"It's just not enough to vote," she said. "We need to have more women in government and the corporate world."

Huerta said she is traveling the state to campaign against Proposition 85 on the Nov. 7 ballot. The proposition would require doctors to inform a parent or guardian before performing abortions on girls younger than 18. Huerta called for the full legalization of undocumented workers, especially those with children.

She said that she was in Chicago on Thursday and met with Elvira Arellano, an illegal immigrant from Mexico seeking refuge in a church to avoid deportation. Arellano has a 7-year-old son who is a U.S. citizen.

Chelsey Ramirez, a junior at McLane High School in Fresno and a peer health educator with Planned Parenthood, helped plan Saturday's event at the Free Speech area of the Fulton Mall. Chelsey, 16, said she's a supporter of equality for all people, not just women.

Monica Hernandez, 27, of Fresno hugs her daughter Vanessa Beltran, 11, while waiting to march with youngest daughter Francis Beltran, 7, at the Women's Equality Day March in downtown Fresno.

Diana Baldrica / The Fresno Bee

"I've always been involved in activism," she said. "I like politics."

Patsy Montgomery, spokeswoman for Fresno-based Planned Parenthood Mar Monte, said she decided to organize the event two months ago when she was trying to get people to similar rallies in Sacramento.

Many of Planned Parenthood's clients are single working mothers, and it's important for them to realize their rights, Montgomery said.

Loretta Kensinger, coordinator of the Women's Studies Program at California State University, Fresno, said women must continue to build upon what was started with the women's suffrage movement, in which women organized and became a factor in the political landscape.

The 19th Amendment giving women the right to vote was ratified Aug. 18, 1920.

"We weren't invited to the table," Kensinger said. "We brought ourselves to the table." Kensinger said she had hoped more people would participate in the rally, but she saw a lot of energy from those who were there.

Montgomery said the number of young people who participated Saturday gives her hope for the future. She said there will be a Women's Equality Day rally in Fresno again next year. And, Montgomery predicted, "It will be bigger next year."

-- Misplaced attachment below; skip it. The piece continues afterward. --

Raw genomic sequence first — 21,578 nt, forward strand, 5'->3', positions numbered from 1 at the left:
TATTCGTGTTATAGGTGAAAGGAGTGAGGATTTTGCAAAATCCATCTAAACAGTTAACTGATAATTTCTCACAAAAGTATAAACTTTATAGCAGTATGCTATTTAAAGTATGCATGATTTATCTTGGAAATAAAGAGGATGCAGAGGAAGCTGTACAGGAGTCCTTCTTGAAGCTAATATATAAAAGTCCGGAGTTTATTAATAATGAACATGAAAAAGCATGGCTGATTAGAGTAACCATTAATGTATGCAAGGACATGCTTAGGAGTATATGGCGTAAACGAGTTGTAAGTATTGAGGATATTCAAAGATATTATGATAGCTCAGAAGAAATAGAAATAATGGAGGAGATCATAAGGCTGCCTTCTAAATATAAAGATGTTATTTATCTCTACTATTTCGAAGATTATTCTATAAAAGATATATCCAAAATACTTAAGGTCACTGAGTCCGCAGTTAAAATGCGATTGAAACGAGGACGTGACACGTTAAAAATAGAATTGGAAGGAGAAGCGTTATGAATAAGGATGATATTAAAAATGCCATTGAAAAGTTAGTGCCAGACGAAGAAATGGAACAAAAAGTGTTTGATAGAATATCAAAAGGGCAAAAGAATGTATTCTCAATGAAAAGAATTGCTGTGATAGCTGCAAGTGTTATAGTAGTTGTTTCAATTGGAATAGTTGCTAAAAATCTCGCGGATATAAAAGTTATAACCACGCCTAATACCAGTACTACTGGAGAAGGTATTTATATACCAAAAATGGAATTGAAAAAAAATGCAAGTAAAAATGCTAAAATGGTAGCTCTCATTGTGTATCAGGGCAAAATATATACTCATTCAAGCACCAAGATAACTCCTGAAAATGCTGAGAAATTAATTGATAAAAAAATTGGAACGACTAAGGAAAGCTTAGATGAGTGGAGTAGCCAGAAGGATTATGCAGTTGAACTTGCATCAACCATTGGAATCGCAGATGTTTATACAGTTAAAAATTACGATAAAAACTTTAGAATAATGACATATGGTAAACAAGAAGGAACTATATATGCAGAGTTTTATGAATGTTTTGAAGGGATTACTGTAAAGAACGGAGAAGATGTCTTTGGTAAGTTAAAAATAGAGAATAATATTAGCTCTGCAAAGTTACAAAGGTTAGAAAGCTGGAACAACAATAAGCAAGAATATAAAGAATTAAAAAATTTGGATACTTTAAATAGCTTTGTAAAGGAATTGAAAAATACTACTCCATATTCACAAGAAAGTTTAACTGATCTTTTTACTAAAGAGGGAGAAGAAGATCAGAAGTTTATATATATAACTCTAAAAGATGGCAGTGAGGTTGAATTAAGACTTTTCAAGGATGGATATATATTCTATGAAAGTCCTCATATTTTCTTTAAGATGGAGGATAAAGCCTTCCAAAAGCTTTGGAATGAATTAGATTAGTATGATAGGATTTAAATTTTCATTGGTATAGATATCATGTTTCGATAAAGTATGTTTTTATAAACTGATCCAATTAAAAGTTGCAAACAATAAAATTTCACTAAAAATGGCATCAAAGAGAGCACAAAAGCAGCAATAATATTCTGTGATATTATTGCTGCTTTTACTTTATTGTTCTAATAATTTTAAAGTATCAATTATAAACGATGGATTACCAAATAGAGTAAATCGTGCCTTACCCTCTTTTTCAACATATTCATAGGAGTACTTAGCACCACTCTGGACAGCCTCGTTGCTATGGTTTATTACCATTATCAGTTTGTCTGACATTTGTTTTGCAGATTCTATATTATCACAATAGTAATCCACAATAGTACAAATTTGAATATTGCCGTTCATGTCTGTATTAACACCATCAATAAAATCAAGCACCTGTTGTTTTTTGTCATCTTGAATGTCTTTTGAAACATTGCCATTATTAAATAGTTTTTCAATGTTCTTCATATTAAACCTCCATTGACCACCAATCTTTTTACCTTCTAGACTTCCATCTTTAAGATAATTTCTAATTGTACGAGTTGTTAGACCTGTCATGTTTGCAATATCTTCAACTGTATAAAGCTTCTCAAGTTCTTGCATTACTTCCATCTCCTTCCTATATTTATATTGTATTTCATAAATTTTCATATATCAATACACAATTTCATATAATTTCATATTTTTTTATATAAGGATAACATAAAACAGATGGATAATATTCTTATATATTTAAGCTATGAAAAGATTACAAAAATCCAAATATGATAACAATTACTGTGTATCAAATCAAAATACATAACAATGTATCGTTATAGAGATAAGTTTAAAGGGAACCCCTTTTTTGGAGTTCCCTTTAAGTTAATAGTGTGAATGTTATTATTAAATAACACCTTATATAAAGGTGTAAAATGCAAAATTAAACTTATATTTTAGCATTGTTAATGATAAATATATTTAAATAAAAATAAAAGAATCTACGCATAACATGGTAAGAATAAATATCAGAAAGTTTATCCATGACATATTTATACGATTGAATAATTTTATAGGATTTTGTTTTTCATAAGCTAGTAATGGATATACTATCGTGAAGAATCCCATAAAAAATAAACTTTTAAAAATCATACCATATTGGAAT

The reporter can be reached at or (559) 441-6679. Ty Ryan, 22, listens to Dolores Huerta speak about the importance of women voting. Loretta Kensinger, coordinator of the Women's Studies Program at California State University, Fresno, said women must continue to build upon what was started with the women's suffrage movement.

~~ Diana Baldrica / The Fresno Bee


Illegal immigrant turns to church for sanctuary
August 16, 2006
Staff Reporters

Immigration activist Elvira Arellano sought refuge Tuesday in a small storefront church, just blocks from her apartment, hoping that the sanctity of a holy place would shield her from deportation.

Arellano, a 31-year-old illegal immigrant, was supposed to report to immigration authorities Tuesday morning but instead went to her pastor, the Rev. Walter "Slim" Coleman, a longtime social activist and minister at Adalberto United Methodist Church, 2176 W. Division.

"I knew my church wouldn't abandon me in my moment of desperation," Arellano said in Spanish.

Elvira Arellano and her 7-year-old son, Saul, are seeking sanctuary at Adalberto United Methodist Church. (SCOTT STEWART/SUN-TIMES)

Flanked by Coleman, formerly a driving force behind the Heart of Uptown Coalition that fought to empower poor people in the North Side neighborhood, and Emma Lozano, director of Centro Sin Fronteras (Center Without Borders), who staged a five-day hunger strike to bring a new school to the Little Village neighborhood, Arellano told 30 assembled supporters she had no fear.

"I'm strong, I've learned from Rosa Parks -- I'm not going to go to the back of the bus. The law is wrong."

By Tuesday evening, Arellano faced a long night of looking over her shoulder every time the bell jingled as the church's front door opened. She planned to tuck her 7-year-old son, Saul, into the twin bed of the tiny room above the church the two will share until the standoff is resolved.

"We'll stay here as long as necessary, until Sen. Barack Obama and Sen. Dick Durbin introduce my private bill and approve my extension," Arellano said. She spent much of her day asking supporters to flood the senators' offices with demands for an intervention.

Both senators' staffs, however, said the only real solution to Arellano's problem is comprehensive immigration reform. "Frankly there are so many other people in a similar situation and we just cannot offer a private release bill to everyone," said Durbin spokeswoman Christina Angarola.

Arellano, feeling depleted from the stress and a cold, lamented that if she had to go back to Mexico she'd take her son with her, but that she was certain it wouldn't come to that.

"This village is raising its voice and making itself heard," said Arellano. "Our people are not the same as they were before -- we put [legislators] in office and the registered voters of this community can take them out."

'They'll have to face God'

Immigration and Customs Enforcement spokesman Tim Counts said the government considers Arellano a fugitive who will be arrested in the future regardless of her location.

"We've been working with her attorney and immigration to make this as smooth as possible, but Mrs. Arellano has taken another path," Counts said. "We have the authority to arrest anyone in violation of U.S. law anywhere in the United States."

Meanwhile, Arellano reported a steady stream of supporters bringing food and offers of clothing and supplies for her and her son during their stay.

And she waits. "If they come for me in this place they'll have to face God. We have video cameras and we'll show how the federals violate the house of God."